Like immigrants arriving at Ellis Island, our legs wobbled as we walked off the boat. Where I expected a “Welcome to Ometepe” sign, a chalkboard read, “AA – Every Sunday. Open Step MTG.” Who comes to an island in Lake Nicaragua because they have a liquor problem?
There are two reasons foreigners board this sketchy vessel brimming with toilet paper, rice and Corona. The first is a volcano. The second is a volcano. Concepcion and Maderas are fraternal twins – best described as Lake Nicaragua’s D-cup and C-cup. Concepion is active. Maderas has been dormant for so long you can swim in the crater lake in its mouth. My plan was to take a bus from town to the trailhead where I could hike up Maderas.
They say if you want to make God laugh, tell him your plans. Heaven roared with laughter that Sunday. Heck, it could still be hiccupping.
For starters, the bus I’d read about in my Moon Nicaragua guide book never came. Apparently on Domingo, its wheels don’t go ‘round and ‘round. Imagining the bus driver, feet up and sipping one of the Coronas I’d sat on during the voyage, I set off, on foot.
My black Chacos were gray with dust by the time I arrived at the town’s main square. A sign taped to a tree greeted me. It was a giant piece of paper, like they have on rolls at elementary schools. Written on it, in all-caps kidnapper handwriting, was the headline: “TOURISM OFFICE.” It looked as professional as a child’s summer sign. But instead of lemonade, it advertised a “Long Walk on Mysterious Path.” That didn’t sound like a return trip to me.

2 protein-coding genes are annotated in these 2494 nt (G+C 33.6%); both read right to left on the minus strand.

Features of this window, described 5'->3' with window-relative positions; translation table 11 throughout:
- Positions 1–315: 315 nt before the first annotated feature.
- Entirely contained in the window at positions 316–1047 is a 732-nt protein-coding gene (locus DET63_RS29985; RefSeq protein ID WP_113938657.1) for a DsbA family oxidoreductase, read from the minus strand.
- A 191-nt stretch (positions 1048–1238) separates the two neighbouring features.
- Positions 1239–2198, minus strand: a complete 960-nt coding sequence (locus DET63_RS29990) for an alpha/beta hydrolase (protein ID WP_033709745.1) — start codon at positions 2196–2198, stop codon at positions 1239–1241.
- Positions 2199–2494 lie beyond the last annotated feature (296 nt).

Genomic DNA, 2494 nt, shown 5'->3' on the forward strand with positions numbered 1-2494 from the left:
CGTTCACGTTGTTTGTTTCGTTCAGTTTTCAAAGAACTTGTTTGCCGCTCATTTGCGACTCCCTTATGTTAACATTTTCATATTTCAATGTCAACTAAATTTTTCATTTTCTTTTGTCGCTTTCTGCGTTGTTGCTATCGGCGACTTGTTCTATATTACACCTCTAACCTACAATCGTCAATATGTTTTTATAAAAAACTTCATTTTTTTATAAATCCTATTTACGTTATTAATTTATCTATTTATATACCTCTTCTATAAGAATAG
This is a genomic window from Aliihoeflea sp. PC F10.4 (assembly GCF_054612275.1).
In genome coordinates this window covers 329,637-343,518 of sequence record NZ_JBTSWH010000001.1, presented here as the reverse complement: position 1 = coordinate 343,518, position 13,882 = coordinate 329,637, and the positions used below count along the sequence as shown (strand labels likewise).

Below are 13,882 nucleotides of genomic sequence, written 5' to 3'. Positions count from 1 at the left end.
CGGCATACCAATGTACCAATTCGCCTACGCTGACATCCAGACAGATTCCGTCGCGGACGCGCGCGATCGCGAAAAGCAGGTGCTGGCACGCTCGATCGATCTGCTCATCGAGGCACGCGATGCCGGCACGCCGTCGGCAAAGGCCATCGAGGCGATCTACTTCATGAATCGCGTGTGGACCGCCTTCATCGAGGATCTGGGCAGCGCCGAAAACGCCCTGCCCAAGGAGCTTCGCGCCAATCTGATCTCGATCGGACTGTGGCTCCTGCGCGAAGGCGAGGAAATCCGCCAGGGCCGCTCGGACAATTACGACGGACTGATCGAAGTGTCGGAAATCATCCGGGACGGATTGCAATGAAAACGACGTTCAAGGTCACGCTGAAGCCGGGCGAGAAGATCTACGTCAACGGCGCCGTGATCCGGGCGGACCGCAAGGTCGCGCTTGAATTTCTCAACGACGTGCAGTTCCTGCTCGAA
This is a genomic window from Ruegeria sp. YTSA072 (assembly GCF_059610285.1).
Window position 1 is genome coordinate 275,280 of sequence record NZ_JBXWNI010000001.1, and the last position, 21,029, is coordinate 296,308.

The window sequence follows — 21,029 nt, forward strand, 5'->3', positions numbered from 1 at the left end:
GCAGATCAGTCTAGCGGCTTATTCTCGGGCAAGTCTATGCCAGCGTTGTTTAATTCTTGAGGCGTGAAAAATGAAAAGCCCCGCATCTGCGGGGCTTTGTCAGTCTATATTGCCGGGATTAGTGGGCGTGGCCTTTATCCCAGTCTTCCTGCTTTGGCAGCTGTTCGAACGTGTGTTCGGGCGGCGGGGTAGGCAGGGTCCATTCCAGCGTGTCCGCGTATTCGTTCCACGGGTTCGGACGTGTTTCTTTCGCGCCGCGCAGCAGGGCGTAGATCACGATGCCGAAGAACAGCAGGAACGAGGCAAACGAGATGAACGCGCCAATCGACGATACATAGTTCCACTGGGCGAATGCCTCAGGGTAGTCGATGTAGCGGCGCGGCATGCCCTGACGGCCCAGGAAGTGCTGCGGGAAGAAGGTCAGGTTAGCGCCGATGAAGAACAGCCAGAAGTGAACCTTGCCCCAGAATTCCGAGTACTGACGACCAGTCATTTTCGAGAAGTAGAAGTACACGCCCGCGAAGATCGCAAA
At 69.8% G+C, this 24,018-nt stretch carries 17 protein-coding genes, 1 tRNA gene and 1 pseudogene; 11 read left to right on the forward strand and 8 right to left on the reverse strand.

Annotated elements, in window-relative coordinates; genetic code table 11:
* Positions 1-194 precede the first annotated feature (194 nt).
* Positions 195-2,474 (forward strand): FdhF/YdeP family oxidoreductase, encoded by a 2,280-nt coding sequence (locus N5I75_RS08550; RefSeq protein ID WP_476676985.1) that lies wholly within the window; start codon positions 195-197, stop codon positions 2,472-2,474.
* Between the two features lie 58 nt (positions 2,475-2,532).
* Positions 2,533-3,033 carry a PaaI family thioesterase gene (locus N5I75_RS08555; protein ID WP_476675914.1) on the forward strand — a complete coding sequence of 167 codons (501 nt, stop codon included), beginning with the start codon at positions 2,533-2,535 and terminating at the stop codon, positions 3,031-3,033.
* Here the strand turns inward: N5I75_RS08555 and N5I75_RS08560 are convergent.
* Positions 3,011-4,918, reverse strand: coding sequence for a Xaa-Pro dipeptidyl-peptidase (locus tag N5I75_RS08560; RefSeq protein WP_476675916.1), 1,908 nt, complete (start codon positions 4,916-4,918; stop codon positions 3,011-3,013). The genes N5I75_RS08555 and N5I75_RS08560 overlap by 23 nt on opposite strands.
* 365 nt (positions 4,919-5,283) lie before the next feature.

There’s a saying in Africa: “This is Africa.” These three words answer any exasperated traveler’s question about why something that works in the Western world is done backward, if even done at all, in Africa. In the weeks I’d been traveling, I’d been thinking “This is Nicaragua.” I’d witnessed a wedding party dance around a live electrical wire draped over a pool, paid 10 times as much as a Nica would for a pineapple and even tried to work from an internet café with no internet.
Still, I had faith that my hike would happen. My legs had already ascended Mombacho Volcano. At 1,344 meters, Maderas was only 50 meters taller. What I forgot, however, is that I’d started at the base of Mombacho. Now, here I was: two hours and five miles later, still walking along the side of the road. I was halfway to the trailhead. My sweaty feet were worn raw from my Chacos’ straps. Any water I’d packed was already sloshing around in my bladder.
Some say “Winners never quit and quitters never win.” I say “Quit while you’re ahead, not dead.” Not wanting be stuck on a volcano at night, I decided to turn around. I’d return to town and free my feet from their brandname bondage. Miraculously, a truck pulled over. The Nica driver asked if I wanted a ride. Nodding, I walked toward the cab. Shaking his head, the driver motioned to the back.
Since the beggar who chooses loses, I climbed into the truck bed. I was greeted by a silver-toothed smile and a stench that all but slapped me in the face. In Spanish, the man told me he was indigenous. I took a photo (captioning it “His tribe evidently had a dentist” on Facebook).
He wasn’t the source of the sickening smell. No, those noxious odors came from the black bags beside us. I’d just willingly climbed aboard the weekly dump run. But from the whiffs I kept getting, it smelled like the bags’ contents belonged in a compost bin. My free ride reeked of rotten produce. Every time we hit a pothole I struggled to keep in my stomach’s contents.
When we finally reached town, I stumbled out of the truck – much like how I’d arrived on Ometepe. I was either dehydrated or drunk from the fermented fruit I’d been commuting with for the last half hour. “This is Nicaragua,” I sighed, before thanking the driver for humbling me with his hospitality.
I started to walk back toward the port. Maybe I could still catch the tail end of that AA meeting…